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Women in Public Spaces - Lebanon

The SWMENA survey  investigated the extent to which women in Lebanon felt they enjoyed freedom of movement without pressures from family or society. The survey also examined general attitudes towards violence against women and whether domestic violence, in particular, is tolerated or rejected by society. These topics were covered in an attempt to understand power relations within the family and within society in how it views women.

Women’s ability to move freely and safely in public spaces supports their ability to fully participate in the civic, political, and economic life of their communities. Therefore, women in Lebanon were asked how free or restricted they felt in associating with persons of their own choosing; expressing their views on critical issues to family members, neighbors or friends; leaving their house without permission; and moving about in public areas without fear or pressure.

  • Figure 1 shows that 87% of women feel completely free in the choice of people with whom they associate and an additional 9% feel somewhat free. Only 4% of women said they felt somewhat or completely restricted in their choice of associations.
  • A large majority of women (94%) felt completely or somewhat free in moving about in public areas.
  • Most women feel that they can freely express their opinions on critical issues to family members, friends, and neighbors. 

  • In terms of leaving their houses without permission, less women report freedom in this aspect. Sixty percent of women feel completely free to come and go from their own home, 21% feel somewhat free, and nearly 1 in 5 (19%) feel somewhat restricted or completely restricted.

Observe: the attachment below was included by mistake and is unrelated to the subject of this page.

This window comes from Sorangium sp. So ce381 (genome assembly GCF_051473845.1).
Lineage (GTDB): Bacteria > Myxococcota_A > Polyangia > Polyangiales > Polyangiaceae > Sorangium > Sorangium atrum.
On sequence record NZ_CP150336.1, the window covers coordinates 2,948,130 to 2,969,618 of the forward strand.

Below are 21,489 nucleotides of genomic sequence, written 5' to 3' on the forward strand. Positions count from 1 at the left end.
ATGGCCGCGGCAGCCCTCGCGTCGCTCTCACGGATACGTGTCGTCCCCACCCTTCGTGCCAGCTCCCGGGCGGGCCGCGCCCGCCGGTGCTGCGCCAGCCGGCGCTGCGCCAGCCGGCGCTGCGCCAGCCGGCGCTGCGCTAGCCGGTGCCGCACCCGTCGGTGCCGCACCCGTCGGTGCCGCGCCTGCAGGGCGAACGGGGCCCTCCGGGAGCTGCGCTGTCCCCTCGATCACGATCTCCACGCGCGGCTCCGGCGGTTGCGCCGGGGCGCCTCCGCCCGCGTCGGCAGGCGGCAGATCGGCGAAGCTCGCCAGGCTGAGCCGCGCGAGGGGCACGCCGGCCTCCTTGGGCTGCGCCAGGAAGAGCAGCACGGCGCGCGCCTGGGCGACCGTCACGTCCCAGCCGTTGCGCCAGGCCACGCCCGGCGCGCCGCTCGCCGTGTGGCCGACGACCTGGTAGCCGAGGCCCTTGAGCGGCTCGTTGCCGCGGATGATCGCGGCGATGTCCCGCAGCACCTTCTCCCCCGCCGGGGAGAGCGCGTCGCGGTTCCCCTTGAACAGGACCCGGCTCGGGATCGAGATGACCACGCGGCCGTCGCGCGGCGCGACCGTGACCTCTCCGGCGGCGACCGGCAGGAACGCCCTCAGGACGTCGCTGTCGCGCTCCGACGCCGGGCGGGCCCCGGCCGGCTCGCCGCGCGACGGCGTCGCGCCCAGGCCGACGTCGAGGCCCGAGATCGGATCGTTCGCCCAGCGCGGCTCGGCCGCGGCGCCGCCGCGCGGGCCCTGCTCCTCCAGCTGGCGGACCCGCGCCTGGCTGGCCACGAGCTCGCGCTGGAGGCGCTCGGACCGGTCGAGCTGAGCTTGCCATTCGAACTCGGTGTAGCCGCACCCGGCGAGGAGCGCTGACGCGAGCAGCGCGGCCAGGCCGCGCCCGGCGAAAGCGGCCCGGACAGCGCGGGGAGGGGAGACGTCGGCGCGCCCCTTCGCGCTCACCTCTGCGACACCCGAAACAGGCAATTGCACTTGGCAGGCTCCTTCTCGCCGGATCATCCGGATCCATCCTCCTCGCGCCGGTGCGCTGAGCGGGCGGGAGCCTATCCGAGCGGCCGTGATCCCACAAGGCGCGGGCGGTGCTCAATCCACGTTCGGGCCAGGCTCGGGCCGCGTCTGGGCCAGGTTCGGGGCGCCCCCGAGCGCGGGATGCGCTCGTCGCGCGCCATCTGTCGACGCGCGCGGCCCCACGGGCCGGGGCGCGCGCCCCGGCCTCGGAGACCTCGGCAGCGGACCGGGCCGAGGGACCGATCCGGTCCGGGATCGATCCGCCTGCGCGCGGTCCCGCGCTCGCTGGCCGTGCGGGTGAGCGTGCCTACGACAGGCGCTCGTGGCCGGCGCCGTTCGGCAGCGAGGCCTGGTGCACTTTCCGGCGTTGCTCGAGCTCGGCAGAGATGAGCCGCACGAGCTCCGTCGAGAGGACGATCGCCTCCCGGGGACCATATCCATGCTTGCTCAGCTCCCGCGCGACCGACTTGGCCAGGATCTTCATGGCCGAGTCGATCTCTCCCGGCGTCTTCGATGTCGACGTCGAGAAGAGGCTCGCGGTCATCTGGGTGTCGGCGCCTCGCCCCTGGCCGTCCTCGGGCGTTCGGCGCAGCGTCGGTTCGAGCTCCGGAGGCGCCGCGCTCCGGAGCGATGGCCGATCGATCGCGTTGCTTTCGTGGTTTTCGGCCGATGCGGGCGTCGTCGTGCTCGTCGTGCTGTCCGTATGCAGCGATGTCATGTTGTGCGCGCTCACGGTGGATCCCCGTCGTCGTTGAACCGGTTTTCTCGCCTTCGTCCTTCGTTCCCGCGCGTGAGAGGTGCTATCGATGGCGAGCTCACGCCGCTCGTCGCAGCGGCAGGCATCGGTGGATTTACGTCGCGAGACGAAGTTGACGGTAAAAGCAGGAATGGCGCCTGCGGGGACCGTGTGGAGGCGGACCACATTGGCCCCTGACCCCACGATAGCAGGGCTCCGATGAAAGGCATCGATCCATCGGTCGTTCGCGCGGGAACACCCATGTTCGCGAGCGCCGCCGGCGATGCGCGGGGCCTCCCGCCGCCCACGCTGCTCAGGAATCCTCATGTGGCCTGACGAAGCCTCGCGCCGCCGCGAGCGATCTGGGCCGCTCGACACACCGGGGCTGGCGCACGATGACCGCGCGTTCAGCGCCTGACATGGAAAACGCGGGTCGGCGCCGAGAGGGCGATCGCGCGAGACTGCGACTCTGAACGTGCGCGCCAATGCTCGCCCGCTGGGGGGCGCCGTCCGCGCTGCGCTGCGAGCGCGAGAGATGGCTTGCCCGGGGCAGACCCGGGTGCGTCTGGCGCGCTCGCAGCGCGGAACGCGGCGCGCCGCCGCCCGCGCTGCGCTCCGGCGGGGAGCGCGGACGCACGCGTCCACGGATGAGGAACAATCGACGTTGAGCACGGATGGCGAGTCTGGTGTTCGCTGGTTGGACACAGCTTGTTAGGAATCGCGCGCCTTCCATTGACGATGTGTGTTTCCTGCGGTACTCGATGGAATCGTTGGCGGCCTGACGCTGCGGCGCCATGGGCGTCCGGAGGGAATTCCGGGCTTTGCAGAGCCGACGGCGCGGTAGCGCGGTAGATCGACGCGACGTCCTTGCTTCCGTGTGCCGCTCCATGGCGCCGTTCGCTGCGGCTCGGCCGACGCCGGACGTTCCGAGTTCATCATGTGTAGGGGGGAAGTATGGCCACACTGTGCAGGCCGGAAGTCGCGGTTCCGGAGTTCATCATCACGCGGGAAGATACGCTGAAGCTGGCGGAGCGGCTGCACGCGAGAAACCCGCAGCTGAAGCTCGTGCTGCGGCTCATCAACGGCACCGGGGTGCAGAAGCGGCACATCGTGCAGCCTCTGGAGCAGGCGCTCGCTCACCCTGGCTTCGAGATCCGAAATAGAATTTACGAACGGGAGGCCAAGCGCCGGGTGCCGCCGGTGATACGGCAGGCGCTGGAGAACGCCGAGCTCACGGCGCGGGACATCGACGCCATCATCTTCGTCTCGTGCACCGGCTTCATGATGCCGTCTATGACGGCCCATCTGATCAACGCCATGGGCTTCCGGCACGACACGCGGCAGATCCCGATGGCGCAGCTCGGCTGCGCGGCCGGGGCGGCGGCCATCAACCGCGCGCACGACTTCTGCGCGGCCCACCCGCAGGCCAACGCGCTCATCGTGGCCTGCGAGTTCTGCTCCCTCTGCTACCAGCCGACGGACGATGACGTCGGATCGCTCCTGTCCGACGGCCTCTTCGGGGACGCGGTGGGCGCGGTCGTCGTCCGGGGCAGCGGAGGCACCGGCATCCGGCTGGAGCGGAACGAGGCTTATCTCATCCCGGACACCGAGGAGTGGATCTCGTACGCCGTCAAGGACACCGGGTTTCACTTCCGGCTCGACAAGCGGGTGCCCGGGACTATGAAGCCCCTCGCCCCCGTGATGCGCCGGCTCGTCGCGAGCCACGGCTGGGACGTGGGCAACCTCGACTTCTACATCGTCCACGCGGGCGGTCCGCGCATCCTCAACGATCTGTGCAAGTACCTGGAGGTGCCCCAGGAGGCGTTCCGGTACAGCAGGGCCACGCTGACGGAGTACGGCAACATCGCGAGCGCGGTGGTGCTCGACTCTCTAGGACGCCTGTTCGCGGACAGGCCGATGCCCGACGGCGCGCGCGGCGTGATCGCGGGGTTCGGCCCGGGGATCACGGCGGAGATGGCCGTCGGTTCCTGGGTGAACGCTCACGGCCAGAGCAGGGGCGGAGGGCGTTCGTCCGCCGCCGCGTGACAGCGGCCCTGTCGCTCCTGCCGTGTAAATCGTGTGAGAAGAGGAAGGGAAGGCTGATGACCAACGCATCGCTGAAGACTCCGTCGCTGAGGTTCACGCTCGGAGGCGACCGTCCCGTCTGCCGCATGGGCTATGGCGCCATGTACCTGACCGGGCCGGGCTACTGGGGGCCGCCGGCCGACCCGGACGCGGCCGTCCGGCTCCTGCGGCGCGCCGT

• However, the proportion of women who feel free to leave their houses without permission increases with age (Figure 2) and varies across mouhafazat (Figure 3).

  • Figure 4 shows that when they are outside their homes, more than one-third (35%) of women report that men make unwanted rude, vulgar, or harassing noises and gestured towards them most or every time they venture into public. Another 26% have experienced these harassing behaviors by men, but only rarely. Fewer than 4 in 10 (39%) women have never been subjected to such unwanted behaviors by men.

  • Figure 5 shows that while unwanted physical contact is much less frequent than harassing comments and noises, more than one in five (22%) women have been touched or pinched against their will in public spaces. While few (1%) experience this every time they go out in public, 6% said it happened most times and 15% said rarely.

The workplace is one specific public setting included in the survey where Lebanese women might experience harassment. Survey respondents were asked, “When you are at work, how often would you say that men make unwelcome physical contact, noises, comments, or gestures toward you or other women?”

  • Figure 6 shows that 5% of women experience sexual harassment at work either every day or most days. This included verbal and physical harassment. Five percent report they are subjected to these sorts of behaviors by men once in a while and 14% said rarely. Fortunately, 3 out of 4 women (76%) have never experienced harassment at work.